SEs were estimated by using a variance estimator based on a first-order Taylor series approximation. We accounted for the complex survey design of the SNAPFS survey when estimating SEs by using Stata 12.1’s “svy” commands (Stata Corp, College Station, TX). All statistical tests were 2-sided.
Table 2 displays characteristics of the samples included in the analysis. In the cross-sectional sample, compared with new-entrant households, 6-month households were more likely to receive Temporary Assistance for Needy Families (TANF), to have conducted their interview in English, and to be employed and were less likely to be Hispanic, to report being depressed, and, in the past 6 months, to have experienced a change in household size, been evicted from their house/apartment, or experienced a change in employment, pay, or hours worked. Six-month households also had higher income (expressed as a percentage of poverty) than did new-entrant households. Comparisons in the longitudinal sample were similar to those in the cross-sectional sample.
Table 3 provides basic data on the prevalence of food insecurity, before any multivariate adjustments. The prevalence of food insecurity and very low food security was lower among 6-month households than among new-entrant households. In the cross-sectional sample, the percentage of households in which children were food insecure was 37.2% for new-entrant households and 27.1% for 6-month households: a −10.0 percentage point difference. Similarly, in the longitudinal sample, the percentages were 37.2% and 24.7%, respectively: a −12.4 percentage point difference. The prevalence of very low food security was 6.7% among new-entrant households and was 4.0% and 4.7% among 6-month households in the cross-sectional and longitudinal samples, respectively.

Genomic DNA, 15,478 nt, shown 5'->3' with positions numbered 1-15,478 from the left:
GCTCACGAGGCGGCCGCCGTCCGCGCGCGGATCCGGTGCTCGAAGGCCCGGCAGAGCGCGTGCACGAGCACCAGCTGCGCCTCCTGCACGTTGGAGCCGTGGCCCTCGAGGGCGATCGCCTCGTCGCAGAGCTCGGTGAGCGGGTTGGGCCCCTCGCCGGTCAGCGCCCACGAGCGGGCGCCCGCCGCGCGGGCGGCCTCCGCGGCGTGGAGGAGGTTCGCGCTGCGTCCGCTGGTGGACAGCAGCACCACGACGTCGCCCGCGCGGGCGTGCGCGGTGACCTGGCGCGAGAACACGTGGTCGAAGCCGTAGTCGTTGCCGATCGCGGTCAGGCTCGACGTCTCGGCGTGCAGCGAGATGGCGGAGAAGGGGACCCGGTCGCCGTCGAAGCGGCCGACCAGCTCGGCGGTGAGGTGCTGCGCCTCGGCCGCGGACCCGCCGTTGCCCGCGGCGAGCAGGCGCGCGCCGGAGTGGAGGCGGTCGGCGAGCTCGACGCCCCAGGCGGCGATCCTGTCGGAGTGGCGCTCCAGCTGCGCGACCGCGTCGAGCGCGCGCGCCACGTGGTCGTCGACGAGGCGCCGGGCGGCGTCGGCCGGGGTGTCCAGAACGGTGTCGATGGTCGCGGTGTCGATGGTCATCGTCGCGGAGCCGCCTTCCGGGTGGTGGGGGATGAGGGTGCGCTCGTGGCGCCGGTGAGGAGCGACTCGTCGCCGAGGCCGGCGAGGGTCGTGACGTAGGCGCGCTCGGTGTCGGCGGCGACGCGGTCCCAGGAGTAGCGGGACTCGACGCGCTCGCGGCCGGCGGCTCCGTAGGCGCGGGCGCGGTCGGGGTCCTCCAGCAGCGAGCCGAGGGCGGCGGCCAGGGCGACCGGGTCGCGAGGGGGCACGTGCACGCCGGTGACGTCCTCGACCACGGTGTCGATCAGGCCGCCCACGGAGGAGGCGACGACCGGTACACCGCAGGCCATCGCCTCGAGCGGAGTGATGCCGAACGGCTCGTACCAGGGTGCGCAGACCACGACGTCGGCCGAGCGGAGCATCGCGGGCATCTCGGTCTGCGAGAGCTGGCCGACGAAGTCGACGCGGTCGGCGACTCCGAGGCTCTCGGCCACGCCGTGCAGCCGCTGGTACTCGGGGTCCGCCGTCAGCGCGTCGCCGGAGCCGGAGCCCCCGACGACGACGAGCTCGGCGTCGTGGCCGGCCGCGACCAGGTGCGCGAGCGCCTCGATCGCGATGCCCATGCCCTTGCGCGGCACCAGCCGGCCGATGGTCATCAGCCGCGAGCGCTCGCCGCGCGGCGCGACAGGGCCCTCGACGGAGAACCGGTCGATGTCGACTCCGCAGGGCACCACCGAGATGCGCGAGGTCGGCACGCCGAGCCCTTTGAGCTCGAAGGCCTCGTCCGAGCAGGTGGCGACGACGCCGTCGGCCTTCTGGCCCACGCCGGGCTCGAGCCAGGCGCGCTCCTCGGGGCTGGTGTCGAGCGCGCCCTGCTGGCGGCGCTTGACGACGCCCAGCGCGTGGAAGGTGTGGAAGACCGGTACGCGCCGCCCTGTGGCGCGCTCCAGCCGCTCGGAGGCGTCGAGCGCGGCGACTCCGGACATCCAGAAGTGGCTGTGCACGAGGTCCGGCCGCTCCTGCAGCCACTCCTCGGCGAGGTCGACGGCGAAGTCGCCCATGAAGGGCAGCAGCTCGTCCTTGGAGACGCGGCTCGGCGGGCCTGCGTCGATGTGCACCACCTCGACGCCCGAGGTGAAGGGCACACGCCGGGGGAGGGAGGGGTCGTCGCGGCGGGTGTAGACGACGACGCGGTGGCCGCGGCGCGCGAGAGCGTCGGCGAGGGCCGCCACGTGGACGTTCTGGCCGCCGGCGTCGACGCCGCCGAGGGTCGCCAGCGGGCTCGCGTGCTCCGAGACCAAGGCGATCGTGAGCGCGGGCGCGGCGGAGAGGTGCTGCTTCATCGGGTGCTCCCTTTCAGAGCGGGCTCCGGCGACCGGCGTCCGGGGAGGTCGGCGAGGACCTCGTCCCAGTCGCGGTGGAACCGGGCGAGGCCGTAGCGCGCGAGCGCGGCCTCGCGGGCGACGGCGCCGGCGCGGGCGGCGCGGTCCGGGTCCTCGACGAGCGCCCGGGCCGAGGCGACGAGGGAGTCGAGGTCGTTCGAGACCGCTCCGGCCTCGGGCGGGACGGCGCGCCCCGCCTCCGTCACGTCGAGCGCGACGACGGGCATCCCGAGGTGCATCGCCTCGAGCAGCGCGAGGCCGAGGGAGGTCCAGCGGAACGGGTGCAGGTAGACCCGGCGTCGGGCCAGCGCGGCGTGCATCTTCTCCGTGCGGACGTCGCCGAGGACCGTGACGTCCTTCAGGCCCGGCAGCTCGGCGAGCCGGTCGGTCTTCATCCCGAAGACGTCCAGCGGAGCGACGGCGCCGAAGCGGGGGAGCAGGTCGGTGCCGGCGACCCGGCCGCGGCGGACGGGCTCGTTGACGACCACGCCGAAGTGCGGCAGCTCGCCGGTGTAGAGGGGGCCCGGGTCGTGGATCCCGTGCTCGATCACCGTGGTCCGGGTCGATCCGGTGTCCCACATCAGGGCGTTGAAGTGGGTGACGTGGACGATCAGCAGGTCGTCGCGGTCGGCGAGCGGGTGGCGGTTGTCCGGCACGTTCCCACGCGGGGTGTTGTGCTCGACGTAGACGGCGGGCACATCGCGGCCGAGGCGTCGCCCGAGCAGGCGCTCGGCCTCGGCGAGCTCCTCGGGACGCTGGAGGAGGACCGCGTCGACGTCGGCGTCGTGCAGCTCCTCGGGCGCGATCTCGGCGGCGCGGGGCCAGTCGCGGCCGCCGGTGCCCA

Table 4 presents the findings from the logistic regression analyses. Participating in SNAP for 6 months was associated with a lower likelihood of child food insecurity in both the cross-sectional and longitudinal analyses. The odds ratio (OR) of children experiencing food insecurity was 0.64 in the cross-sectional sample; this indicates that after controlling for other possible confounders, children in households that had participated in SNAP for 6 months were 36% less likely to be food insecure (OR: 0.64; confidence interval [CI]: 0.52–0.77). In the longitudinal sample, children in 6-month households were 38% less likely to be food insecure (OR: 0.62; CI: 0.52–0.73).
The evidence was mixed regarding whether SNAP was associated with a decrease in child very low food security (Table 4). In the cross-sectional analysis, children in households that had participated in SNAP for 6 months were 52% less likely to experience very low food security (OR: 0.48; CI: 0.20–0.76). Although the association was also negative in the longitudinal analysis, it was not statistically significant (OR: 0.85; CI: 0.49–1.21).
Most findings were qualitatively robust to different empirical specifications (Table 5). In the longitudinal analysis of food insecurity, for example, this included (1) using a more parsimonious set of explanatory variables (OR: 0.57; CI: 0.50–0.65), (2) using the full set of new-entrant households rather than the restricted sample of households (OR: 0.62; CI: 0.49–0.74), (3) including household fixed effects (OR: 0.63; CI: 0.55–0.70), and (4) clustering SEs at the household level (OR: 0.64; CI: 0.50–0.76). The findings were also robust for the cross-sectional analyses of food insecurity and very low food security (Table 5). Unlike in the main specification, several of the sensitivity analyses for very low food security showed statistically significant associations in the longitudinal analysis.